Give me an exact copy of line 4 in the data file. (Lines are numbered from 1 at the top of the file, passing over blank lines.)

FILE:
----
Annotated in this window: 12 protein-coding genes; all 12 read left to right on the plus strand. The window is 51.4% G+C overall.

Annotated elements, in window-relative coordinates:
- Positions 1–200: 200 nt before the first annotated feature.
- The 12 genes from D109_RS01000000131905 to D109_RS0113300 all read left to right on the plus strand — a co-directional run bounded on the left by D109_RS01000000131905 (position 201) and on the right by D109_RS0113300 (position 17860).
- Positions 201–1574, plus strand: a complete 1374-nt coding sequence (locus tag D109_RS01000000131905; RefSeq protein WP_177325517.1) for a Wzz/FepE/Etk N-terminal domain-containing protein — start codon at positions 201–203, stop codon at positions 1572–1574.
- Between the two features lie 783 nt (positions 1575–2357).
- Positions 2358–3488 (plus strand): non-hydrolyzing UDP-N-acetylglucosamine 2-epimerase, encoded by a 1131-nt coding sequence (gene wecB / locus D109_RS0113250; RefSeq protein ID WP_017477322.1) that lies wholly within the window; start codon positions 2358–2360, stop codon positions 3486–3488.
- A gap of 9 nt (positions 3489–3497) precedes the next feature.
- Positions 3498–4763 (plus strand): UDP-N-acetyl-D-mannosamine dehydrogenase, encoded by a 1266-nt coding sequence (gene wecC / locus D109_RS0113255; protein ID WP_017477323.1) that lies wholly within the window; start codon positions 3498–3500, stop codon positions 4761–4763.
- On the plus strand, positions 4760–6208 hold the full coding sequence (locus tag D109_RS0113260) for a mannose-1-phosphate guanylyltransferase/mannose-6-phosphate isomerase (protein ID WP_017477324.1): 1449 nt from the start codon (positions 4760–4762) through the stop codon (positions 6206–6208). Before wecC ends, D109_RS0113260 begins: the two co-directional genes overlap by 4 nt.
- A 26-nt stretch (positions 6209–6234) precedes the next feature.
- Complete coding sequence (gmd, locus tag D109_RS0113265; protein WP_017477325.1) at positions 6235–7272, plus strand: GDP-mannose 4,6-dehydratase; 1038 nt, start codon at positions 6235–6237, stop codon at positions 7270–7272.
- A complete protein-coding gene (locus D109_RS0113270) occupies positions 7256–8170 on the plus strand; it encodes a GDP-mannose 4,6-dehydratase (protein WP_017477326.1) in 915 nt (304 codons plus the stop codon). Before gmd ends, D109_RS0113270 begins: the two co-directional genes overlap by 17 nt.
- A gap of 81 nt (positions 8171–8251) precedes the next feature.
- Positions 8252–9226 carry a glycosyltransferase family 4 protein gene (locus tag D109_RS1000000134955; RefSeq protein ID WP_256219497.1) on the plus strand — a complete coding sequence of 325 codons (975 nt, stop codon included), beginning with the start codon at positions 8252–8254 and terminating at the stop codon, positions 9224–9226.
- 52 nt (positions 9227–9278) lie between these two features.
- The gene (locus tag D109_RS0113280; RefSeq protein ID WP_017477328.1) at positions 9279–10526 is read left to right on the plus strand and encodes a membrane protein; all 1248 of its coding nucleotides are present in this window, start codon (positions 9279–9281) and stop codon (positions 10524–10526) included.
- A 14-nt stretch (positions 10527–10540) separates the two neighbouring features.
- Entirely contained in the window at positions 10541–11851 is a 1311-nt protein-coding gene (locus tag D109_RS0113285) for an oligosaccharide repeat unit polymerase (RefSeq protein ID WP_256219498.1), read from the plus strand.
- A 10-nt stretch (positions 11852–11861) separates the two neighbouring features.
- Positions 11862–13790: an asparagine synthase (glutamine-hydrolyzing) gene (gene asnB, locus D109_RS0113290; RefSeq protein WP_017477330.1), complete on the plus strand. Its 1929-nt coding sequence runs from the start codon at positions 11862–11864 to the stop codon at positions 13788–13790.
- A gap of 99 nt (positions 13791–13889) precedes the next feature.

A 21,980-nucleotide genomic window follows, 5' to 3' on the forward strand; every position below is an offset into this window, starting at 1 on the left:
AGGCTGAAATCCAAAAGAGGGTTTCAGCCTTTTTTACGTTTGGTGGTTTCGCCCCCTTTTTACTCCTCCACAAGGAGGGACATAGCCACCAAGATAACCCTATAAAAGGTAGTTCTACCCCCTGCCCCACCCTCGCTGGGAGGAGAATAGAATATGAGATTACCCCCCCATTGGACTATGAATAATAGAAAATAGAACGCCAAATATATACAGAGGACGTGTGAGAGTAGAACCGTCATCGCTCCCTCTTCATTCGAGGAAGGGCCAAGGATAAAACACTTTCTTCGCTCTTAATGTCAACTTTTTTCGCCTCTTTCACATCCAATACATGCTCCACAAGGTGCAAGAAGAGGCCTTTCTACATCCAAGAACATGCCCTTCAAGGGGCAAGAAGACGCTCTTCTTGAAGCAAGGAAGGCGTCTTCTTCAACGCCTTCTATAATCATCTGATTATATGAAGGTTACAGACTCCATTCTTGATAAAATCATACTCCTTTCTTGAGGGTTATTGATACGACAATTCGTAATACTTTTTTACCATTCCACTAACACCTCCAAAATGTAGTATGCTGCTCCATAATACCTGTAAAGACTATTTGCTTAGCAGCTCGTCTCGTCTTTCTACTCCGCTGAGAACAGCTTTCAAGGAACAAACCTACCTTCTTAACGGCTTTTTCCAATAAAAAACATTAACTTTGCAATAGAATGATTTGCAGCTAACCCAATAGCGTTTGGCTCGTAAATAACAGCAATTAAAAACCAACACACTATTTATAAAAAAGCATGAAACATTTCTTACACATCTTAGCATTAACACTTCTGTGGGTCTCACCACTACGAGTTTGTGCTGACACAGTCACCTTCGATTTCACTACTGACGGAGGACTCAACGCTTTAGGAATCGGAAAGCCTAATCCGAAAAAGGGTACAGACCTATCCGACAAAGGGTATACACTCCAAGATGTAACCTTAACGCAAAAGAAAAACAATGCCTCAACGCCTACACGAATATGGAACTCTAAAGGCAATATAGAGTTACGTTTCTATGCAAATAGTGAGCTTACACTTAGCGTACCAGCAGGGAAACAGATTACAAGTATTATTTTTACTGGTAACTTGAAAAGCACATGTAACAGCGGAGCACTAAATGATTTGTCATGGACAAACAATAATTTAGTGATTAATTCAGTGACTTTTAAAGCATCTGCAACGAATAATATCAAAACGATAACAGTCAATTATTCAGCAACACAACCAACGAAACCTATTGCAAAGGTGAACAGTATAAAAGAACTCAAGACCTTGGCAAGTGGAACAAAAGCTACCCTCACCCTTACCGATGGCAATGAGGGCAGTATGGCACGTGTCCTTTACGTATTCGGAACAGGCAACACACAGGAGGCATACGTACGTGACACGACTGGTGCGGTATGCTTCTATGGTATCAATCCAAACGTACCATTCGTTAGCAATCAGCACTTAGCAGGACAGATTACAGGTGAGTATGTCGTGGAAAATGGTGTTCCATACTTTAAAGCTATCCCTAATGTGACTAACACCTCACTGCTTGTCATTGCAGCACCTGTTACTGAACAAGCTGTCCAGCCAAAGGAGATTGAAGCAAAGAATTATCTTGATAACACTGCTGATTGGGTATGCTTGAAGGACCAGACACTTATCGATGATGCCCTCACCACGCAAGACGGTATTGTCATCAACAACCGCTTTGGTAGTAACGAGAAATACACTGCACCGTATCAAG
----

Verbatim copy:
- The 12 genes from D109_RS01000000131905 to D109_RS0113300 all read left to right on the plus strand — a co-directional run bounded on the left by D109_RS01000000131905 (position 201) and on the right by D109_RS0113300 (position 17860).